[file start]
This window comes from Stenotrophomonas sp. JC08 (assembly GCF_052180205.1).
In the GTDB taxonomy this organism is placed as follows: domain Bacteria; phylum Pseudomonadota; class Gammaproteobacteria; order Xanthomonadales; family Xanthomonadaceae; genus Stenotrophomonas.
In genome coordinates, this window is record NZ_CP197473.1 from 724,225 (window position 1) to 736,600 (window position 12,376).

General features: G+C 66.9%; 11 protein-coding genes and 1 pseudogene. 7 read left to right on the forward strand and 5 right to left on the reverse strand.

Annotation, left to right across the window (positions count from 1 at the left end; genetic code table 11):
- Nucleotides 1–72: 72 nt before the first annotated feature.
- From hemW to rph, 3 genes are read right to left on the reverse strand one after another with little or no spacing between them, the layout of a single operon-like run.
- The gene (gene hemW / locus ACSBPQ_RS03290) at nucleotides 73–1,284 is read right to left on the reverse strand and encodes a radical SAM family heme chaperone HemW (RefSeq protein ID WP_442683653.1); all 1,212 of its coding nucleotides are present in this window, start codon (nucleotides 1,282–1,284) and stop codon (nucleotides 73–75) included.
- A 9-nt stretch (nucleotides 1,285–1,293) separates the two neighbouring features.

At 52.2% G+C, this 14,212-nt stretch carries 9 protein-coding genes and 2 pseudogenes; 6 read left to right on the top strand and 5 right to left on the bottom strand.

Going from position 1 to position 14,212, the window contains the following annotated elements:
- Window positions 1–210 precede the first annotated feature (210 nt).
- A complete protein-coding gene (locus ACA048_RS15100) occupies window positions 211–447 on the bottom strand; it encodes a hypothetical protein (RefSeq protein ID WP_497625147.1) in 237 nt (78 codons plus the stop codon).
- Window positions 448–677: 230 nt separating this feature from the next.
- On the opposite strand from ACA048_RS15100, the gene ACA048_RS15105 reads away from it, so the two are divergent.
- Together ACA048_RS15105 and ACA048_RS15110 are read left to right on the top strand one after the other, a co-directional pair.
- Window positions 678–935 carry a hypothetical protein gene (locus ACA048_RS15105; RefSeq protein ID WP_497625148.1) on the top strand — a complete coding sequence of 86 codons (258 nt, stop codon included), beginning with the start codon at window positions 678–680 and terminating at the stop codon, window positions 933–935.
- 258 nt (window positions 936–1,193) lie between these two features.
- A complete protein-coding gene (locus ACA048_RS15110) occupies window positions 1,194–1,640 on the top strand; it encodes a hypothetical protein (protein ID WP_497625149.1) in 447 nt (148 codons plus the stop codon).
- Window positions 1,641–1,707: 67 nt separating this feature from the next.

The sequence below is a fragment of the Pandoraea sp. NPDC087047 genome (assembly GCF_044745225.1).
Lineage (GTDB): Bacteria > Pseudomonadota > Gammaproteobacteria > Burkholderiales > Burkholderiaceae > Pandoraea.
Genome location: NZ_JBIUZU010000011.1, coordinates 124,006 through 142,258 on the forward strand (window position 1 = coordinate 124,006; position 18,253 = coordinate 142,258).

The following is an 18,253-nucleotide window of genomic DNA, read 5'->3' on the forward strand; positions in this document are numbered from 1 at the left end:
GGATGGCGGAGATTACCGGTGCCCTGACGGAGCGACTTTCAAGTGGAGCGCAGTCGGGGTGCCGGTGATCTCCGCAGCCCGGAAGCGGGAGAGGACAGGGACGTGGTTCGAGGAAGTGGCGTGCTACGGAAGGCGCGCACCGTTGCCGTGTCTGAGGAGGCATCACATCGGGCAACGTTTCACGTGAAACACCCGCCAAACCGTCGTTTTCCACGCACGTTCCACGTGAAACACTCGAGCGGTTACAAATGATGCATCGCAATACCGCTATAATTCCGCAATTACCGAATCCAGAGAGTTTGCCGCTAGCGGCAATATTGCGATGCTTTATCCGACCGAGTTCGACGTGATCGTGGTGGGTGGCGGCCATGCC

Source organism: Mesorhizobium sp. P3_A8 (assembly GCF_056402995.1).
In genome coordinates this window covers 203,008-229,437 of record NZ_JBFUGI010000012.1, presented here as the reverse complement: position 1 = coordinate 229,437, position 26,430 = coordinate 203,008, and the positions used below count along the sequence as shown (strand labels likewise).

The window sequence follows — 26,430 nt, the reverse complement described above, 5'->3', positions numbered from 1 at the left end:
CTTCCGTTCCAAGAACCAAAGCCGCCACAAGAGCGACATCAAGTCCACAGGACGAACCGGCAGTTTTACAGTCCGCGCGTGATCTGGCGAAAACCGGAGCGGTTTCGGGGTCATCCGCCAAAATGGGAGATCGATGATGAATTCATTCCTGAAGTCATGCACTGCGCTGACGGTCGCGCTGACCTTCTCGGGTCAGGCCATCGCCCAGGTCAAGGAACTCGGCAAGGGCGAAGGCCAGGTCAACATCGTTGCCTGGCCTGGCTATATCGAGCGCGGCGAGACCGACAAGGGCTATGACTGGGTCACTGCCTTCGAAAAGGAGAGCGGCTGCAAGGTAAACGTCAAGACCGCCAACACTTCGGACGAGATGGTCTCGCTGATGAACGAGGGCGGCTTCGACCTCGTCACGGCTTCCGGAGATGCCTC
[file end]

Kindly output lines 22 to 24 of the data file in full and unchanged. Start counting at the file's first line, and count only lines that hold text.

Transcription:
Lineage (GTDB): Bacteria > Pseudomonadota > Gammaproteobacteria > Burkholderiales > Burkholderiaceae > Pandoraea.
Genome location: NZ_JBIUZU010000011.1, coordinates 124,006 through 142,258 on the forward strand (window position 1 = coordinate 124,006; position 18,253 = coordinate 142,258).

The following is an 18,253-nucleotide window of genomic DNA, read 5'->3' on the forward strand; positions in this document are numbered from 1 at the left end: